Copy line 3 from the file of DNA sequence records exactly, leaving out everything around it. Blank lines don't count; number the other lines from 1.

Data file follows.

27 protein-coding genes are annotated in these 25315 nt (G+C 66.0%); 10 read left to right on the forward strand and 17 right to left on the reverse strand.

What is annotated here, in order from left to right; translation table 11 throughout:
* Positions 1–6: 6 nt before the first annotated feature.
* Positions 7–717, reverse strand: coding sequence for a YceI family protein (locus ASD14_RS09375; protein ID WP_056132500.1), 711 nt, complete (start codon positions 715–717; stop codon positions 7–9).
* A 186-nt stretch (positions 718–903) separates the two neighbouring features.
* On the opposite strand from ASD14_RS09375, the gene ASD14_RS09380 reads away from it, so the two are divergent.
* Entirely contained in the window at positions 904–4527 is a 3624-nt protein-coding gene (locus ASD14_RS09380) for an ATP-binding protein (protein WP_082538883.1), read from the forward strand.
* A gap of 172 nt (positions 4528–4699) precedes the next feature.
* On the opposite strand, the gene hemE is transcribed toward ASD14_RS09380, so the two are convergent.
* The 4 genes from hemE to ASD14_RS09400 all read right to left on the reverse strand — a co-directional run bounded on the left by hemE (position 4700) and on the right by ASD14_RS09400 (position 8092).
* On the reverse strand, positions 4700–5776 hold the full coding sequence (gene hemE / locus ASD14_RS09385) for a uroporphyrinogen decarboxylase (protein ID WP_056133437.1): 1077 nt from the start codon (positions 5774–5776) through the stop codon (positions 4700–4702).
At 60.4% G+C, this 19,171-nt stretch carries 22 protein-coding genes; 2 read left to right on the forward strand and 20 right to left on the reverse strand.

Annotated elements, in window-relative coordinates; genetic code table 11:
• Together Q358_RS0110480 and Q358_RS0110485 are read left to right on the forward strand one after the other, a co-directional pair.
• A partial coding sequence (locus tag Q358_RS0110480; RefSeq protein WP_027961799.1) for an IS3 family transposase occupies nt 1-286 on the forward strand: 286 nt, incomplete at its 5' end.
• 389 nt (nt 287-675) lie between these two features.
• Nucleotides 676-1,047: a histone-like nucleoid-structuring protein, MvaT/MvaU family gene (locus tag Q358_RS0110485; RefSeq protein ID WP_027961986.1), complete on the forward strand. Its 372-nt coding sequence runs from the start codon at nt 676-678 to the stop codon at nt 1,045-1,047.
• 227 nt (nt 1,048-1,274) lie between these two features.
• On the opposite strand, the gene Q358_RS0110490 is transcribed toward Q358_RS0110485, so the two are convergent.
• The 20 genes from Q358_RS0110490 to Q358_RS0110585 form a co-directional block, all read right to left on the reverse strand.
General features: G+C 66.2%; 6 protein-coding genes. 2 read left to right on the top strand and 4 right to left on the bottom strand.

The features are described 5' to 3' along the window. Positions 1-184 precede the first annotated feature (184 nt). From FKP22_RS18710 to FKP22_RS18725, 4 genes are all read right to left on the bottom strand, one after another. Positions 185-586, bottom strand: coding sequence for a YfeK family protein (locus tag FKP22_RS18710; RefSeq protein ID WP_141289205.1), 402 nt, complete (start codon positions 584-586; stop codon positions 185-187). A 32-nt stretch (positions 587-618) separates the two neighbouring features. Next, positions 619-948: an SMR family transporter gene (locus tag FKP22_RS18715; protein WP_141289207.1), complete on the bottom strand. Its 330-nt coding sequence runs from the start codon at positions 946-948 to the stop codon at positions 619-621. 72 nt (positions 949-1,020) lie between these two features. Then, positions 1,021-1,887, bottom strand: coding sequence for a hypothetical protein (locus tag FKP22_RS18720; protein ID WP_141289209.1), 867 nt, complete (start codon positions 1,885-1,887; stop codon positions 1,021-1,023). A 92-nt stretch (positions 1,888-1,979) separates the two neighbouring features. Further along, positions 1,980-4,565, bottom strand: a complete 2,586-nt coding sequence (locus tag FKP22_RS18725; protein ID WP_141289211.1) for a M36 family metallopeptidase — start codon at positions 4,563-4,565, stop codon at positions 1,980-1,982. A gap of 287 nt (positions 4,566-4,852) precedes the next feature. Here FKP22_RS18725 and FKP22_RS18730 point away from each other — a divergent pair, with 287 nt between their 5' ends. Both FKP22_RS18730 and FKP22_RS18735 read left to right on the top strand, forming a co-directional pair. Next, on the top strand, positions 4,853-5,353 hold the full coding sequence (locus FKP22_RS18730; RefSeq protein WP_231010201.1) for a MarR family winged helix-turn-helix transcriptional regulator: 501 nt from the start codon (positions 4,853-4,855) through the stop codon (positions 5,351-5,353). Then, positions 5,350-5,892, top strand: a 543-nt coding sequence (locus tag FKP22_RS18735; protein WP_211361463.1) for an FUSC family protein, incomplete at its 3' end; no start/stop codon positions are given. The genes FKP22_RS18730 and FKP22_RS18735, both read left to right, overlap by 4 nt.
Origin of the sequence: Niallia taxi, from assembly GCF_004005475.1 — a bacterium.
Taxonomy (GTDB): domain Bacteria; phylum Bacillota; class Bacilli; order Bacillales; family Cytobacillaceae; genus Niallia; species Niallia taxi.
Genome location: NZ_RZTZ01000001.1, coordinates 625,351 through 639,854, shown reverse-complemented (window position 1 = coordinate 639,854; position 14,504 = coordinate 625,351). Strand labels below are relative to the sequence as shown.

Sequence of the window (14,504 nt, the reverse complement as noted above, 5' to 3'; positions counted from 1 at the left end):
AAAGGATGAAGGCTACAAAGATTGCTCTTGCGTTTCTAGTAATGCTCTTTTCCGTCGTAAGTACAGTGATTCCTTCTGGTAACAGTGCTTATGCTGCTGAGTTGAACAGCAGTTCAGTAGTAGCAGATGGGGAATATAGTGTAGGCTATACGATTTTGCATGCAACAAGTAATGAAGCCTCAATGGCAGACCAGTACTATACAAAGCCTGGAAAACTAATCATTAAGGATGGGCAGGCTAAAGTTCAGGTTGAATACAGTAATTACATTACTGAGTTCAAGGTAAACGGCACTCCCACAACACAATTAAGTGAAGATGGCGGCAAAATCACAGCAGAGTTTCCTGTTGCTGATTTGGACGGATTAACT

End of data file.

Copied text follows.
* Positions 1–6: 6 nt before the first annotated feature.